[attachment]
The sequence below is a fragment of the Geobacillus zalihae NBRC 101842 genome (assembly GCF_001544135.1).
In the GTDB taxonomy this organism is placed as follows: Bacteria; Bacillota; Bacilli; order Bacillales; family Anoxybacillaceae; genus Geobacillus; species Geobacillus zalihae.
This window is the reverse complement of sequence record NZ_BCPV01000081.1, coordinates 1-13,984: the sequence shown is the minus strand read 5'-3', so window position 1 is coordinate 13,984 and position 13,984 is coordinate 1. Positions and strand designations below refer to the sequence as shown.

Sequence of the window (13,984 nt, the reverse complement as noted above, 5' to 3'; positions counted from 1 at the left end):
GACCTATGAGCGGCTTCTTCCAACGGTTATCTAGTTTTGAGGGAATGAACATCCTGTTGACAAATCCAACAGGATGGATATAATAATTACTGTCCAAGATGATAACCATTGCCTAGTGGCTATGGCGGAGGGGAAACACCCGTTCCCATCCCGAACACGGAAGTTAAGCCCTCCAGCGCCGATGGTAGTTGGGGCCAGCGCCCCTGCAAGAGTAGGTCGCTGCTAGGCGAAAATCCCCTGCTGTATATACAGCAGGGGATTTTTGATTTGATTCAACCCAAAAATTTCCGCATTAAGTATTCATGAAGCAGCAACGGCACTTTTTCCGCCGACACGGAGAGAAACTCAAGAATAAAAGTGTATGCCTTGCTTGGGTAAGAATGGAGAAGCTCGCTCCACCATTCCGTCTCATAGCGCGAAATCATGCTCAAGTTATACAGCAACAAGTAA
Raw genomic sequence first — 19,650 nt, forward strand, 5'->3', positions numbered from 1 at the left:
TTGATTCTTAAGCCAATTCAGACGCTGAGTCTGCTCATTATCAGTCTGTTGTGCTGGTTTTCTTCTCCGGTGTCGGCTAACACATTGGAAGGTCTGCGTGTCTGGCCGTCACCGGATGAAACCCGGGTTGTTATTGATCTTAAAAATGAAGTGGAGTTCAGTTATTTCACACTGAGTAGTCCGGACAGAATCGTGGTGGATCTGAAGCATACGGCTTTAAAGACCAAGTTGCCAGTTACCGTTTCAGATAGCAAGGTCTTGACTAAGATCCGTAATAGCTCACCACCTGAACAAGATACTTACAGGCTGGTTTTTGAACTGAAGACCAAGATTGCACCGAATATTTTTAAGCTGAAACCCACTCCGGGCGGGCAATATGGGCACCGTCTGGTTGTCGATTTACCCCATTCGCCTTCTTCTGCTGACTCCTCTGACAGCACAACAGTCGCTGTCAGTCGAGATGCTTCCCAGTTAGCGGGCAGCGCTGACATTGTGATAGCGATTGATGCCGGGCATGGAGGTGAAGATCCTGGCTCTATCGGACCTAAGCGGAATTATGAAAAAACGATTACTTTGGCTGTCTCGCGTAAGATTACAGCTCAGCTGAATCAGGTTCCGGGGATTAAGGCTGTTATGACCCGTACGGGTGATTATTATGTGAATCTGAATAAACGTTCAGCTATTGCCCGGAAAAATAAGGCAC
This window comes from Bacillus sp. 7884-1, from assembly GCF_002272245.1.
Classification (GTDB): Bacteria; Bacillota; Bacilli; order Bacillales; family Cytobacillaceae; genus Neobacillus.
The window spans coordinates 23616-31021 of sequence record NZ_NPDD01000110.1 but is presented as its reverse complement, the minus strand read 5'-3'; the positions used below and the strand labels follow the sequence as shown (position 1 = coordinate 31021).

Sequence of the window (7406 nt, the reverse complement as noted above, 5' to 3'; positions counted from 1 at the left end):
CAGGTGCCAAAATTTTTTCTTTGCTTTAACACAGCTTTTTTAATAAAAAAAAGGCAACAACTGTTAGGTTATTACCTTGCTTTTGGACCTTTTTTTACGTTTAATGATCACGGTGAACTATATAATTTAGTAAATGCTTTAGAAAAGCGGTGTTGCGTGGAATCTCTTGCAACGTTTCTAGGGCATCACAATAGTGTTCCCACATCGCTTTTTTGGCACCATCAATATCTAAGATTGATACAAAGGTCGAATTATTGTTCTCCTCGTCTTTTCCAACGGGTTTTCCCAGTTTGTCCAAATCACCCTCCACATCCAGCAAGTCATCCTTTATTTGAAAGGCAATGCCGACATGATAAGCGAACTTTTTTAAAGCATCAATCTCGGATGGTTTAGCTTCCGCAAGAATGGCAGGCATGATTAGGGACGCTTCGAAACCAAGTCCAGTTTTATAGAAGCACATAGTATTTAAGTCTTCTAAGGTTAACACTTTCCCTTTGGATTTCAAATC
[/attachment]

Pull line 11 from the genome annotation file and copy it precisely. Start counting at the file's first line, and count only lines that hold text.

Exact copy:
Sequence of the window (7406 nt, the reverse complement as noted above, 5' to 3'; positions counted from 1 at the left end):